First Sunday of Advent (Year B)

A cry of misery. An appeal for mercy

These verses are part of a larger psalm of communal lament (Isaiah 63:7-64:12) that begins with a praise-filled account of God’s mighty acts of deliverance throughout Israel’s history.

November 27, 2011

First Reading
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Commentary on Isaiah 64:1-9

A cry of misery. An appeal for mercy

These verses are part of a larger psalm of communal lament (Isaiah 63:7-64:12) that begins with a praise-filled account of God’s mighty acts of deliverance throughout Israel’s history.

God’s actions on behalf of Israel (“my people”; 63:8) are described as expressions of God’s steadfast love, mercy and compassion.

God’s “children” (63:8) rebel, however, prompting God to become “their enemy” (63:10) and the people to petition God to “turn back for the sake of your servants, for the sake of the tribes that are your heritage” (63:17b) though they “have long been like those whom [God does] not rule, like those not called by [God’s] name” (63:19). It is a familiar pattern in the way Israel’s story is told by the prophets, but in the form of a communal lament (“we,” “us”) it is presented as the community’s perspective on their deeds and a voice for their needs.

Just who is this community? The lament is in the portion of the Book of Isaiah generally associated with a post-exilic Jerusalem context. The Persian king Cyrus had defeated the Babylonians (539 BCE) and established a decree that the exiles could return to their homeland. Threats, divisions, land battles and power struggles erupted between and among returnees, those who had remained in the land, and those who had settled there from other places after Jerusalem was conquered in 587 BCE.

The restoration of Jerusalem to past glory, that had been envisioned, was clearly not going to happen — at least not in the time and ways expected. While the voices of various historical factions might be identified within the lament, a collective voice emerges in the portion of the psalm that is the pericope selection. This community — whoever comprises it — ponders in lament form how God should respond to human guilt.

Isaiah 64:1-9 begins and ends with a request. The first request is that God would “tear open the heavens and come down…to make [God’s] name known to [God’s] adversaries” (64:1a, 2b). The offenders would experience the terror of God’s mountain-quaking, fiery presence (verses 1b, 2a).

Presumably this demonstration of divine power would convince the offenders to end their hostilities but the effect noted in the text is on the lamenting community: mention of God’s mountain-quaking power brings to mind God’s unexpected interventions on their behalf. How God should deal with the guilt of “others” gives way to how God has cared for them through “awesome deeds” (verse 3).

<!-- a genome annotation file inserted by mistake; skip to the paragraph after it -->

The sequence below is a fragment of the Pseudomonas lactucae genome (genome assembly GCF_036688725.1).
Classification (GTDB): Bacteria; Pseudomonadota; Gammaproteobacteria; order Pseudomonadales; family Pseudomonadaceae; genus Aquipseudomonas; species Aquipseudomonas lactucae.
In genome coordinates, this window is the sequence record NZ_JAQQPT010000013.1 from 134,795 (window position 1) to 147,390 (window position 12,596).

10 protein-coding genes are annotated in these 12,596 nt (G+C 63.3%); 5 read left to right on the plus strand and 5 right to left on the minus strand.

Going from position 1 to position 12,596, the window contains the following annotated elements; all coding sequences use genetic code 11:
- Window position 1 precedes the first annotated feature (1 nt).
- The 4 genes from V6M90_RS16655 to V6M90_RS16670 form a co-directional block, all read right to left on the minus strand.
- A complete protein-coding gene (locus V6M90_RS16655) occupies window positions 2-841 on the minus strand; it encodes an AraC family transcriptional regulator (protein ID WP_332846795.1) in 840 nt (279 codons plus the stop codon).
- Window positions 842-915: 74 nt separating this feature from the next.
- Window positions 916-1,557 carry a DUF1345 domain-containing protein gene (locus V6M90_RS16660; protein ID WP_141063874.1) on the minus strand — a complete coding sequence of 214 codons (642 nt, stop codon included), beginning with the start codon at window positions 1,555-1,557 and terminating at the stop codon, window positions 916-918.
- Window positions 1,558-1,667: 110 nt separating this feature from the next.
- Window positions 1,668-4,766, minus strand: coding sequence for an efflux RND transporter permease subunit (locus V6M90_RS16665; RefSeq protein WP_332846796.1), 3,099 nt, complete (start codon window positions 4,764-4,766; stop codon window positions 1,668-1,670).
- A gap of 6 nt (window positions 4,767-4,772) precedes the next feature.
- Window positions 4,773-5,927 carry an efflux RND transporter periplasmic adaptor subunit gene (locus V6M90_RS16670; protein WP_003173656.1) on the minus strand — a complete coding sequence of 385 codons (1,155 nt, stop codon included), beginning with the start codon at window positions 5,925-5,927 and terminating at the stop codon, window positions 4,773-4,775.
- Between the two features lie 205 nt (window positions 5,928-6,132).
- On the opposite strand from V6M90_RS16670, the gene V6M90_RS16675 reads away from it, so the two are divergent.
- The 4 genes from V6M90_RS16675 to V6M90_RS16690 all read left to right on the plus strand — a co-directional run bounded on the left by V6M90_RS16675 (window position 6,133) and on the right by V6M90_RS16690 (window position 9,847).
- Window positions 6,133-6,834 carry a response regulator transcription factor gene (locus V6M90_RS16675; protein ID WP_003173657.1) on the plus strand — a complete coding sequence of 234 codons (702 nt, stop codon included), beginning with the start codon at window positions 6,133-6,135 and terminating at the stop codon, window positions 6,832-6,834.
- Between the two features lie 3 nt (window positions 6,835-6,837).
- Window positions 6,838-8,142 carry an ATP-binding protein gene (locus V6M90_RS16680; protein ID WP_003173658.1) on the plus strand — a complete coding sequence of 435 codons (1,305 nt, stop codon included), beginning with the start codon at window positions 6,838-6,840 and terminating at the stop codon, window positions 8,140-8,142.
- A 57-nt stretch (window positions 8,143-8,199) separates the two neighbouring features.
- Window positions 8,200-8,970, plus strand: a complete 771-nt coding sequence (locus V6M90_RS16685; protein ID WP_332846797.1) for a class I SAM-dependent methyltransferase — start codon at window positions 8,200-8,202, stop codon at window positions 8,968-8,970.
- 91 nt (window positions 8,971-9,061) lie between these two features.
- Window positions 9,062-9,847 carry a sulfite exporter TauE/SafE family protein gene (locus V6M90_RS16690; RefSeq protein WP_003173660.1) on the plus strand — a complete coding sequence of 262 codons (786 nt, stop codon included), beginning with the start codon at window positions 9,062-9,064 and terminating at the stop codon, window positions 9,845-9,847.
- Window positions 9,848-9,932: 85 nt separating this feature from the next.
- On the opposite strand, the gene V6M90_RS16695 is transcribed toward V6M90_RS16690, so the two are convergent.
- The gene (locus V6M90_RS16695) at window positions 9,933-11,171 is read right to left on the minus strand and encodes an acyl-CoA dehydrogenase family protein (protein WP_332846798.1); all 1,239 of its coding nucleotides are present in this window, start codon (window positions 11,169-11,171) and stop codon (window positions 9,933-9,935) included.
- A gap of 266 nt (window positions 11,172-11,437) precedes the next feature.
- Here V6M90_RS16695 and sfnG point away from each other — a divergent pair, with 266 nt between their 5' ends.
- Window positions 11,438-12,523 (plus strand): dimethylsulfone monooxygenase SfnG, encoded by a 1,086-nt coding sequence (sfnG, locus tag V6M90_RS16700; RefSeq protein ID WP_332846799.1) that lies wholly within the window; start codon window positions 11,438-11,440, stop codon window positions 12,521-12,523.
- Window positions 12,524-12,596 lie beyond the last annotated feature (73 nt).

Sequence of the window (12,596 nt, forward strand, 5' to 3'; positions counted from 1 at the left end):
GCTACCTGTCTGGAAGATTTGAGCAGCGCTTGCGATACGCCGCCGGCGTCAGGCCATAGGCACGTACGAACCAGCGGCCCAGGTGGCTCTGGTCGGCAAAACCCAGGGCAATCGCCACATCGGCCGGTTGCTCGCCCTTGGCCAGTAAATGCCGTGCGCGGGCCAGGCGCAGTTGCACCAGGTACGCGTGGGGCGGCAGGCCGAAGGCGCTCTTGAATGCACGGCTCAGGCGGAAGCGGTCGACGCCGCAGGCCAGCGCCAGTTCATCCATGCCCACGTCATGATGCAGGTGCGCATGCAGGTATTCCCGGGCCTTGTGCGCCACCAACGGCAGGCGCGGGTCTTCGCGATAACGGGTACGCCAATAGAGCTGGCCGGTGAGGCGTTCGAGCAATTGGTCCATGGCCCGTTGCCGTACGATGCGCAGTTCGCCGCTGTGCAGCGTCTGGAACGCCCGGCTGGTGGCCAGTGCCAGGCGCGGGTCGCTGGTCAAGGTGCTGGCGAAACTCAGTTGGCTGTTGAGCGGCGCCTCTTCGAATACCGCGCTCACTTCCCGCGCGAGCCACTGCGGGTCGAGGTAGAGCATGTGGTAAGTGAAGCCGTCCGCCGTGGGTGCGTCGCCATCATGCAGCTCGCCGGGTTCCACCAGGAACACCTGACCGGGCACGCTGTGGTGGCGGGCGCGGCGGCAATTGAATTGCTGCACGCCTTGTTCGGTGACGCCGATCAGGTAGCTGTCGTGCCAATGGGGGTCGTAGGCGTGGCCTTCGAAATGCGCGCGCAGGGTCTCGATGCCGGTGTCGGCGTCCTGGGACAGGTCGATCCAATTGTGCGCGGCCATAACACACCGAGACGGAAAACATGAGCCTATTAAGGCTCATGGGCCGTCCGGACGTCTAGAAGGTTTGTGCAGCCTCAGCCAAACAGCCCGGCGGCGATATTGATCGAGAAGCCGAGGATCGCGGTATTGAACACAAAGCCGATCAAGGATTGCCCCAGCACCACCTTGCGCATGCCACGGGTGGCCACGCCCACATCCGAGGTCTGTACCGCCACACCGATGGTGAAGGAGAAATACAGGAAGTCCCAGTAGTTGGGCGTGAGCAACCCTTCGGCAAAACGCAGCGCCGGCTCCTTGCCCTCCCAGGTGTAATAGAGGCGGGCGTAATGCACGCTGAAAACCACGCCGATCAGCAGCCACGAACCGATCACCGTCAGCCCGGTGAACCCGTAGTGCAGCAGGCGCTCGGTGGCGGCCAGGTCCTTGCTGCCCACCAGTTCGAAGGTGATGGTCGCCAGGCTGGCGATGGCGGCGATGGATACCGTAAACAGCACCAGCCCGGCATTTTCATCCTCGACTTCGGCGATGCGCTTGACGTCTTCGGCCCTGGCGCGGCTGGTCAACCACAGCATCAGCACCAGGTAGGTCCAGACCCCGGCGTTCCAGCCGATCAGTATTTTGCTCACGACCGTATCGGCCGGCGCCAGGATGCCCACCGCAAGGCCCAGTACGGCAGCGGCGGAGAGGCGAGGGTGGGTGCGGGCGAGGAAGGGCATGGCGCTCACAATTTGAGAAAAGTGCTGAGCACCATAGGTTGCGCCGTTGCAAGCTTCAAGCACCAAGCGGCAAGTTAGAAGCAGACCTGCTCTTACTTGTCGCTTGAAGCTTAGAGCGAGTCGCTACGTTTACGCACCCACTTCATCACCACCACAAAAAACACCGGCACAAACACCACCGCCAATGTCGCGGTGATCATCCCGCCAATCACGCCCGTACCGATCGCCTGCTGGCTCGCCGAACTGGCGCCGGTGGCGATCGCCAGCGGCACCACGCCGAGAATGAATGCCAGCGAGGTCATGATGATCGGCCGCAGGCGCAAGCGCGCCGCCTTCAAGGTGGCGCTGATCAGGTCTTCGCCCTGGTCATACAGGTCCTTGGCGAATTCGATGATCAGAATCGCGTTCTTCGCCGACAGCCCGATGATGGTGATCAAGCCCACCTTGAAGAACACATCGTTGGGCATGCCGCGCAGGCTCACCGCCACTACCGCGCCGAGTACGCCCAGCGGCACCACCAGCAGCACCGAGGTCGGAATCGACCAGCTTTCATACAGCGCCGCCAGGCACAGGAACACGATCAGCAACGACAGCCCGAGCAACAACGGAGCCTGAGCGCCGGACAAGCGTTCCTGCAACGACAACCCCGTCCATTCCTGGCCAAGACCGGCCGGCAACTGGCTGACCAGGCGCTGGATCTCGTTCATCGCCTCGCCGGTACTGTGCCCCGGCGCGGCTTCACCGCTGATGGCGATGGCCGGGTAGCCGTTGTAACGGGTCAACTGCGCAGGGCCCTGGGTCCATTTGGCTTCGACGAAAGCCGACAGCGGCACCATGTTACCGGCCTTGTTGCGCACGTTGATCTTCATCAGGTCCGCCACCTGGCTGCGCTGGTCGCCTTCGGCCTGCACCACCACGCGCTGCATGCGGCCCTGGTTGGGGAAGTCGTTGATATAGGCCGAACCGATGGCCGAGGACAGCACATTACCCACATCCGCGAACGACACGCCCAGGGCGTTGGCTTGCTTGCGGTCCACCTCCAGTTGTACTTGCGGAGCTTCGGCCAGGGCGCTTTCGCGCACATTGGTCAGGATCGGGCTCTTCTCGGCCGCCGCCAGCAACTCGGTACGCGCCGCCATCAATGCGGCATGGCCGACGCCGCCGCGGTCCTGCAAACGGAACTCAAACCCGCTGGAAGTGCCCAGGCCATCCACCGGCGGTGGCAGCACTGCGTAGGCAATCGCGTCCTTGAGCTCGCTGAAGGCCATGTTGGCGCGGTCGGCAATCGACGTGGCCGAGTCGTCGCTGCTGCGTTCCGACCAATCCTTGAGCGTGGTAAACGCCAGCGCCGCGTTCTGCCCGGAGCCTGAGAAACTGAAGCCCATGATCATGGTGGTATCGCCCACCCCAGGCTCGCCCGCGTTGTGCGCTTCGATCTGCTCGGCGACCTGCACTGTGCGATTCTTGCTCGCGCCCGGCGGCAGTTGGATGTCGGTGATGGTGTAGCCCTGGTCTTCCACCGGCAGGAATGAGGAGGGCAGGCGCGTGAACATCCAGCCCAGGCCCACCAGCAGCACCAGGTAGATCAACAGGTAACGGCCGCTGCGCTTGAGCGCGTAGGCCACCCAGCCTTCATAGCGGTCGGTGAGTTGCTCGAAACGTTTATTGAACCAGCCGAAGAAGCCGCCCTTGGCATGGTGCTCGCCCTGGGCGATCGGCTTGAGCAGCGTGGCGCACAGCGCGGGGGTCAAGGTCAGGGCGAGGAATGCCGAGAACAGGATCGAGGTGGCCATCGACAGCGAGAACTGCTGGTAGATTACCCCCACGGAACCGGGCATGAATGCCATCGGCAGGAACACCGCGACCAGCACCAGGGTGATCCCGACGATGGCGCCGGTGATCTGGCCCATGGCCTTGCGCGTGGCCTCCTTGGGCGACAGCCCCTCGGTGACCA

The pondering moves to praising God for being the only God in all the ages “who works for those who wait for him” (verse 4). Divine attention to and involvement in human wellbeing — individually and collectively — varied across the ancient Near Eastern religious traditions. This comparative statement is, of course, is a confessional claim not a scholarly one. Their praise honors a God turned toward humans, in relationship with them and working on their behalf. The persons who receive divine attention are described, not surprisingly, as those working righteousness (verse 5a NRSV: “who gladly do right”).

All is well and good for the righteous but how should God deal with the guilty? In verse 5b the lamenting community erupts in a confession that begins with an accusation. Like the spouse who “confesses” their cheating was due to their partner’s failure, the people attribute their sin and their transgression to God’s anger and withdrawal. The accusation draws upon two key premises: 1) that human right deeds derive from divine goodness, and 2) absent God, humans will sin. No mention is made of human agency. 

The lamenters next describe how sin has covered them as a community, contaminated their deeds, taken their energy and become their driving force. This captivity to sin leads to a second confession and accusation: “There is no one who calls on your name, or attempts to take hold of you; for you have hidden your face from us, and have delivered us into the hand of our iniquity” (verse 7). The failure to seek God is attributed to God’s hiding; seeking is futile because God has left the guilty to the consequences of their own trespasses. 

Then the lamenters do what they said no one does: call upon God’s name and attempt to take hold of God. They appeal to “our Father” and “our potter.” They confess that they are all filthy and faded (verse 6) and they claim that they are all offspring and product of God’s creative activity (verse 8). On the basis of this latter connection, the lamenters make one more request: that God’s anger and memory of their guilt not last forever (verse 9).

Laments are not formal arguments. They can employ faulty reasoning and they are one-sided.  The lamenters in Isaiah 64 never make the clear and contrite admission of culpability that they might be expected to offer in order to receive the divine consideration they request. Laments are poetic protests against pain and appeals for intervention.

In Isaiah 64:1-9 the pain is brought on by the consequences of the people’s iniquities, experienced most deeply as anger and alienation from God. Their appeal is for God’s intervention — to heal the alienation and to halt the damage of their sins. The people’s pain is clear. How God will respond is not.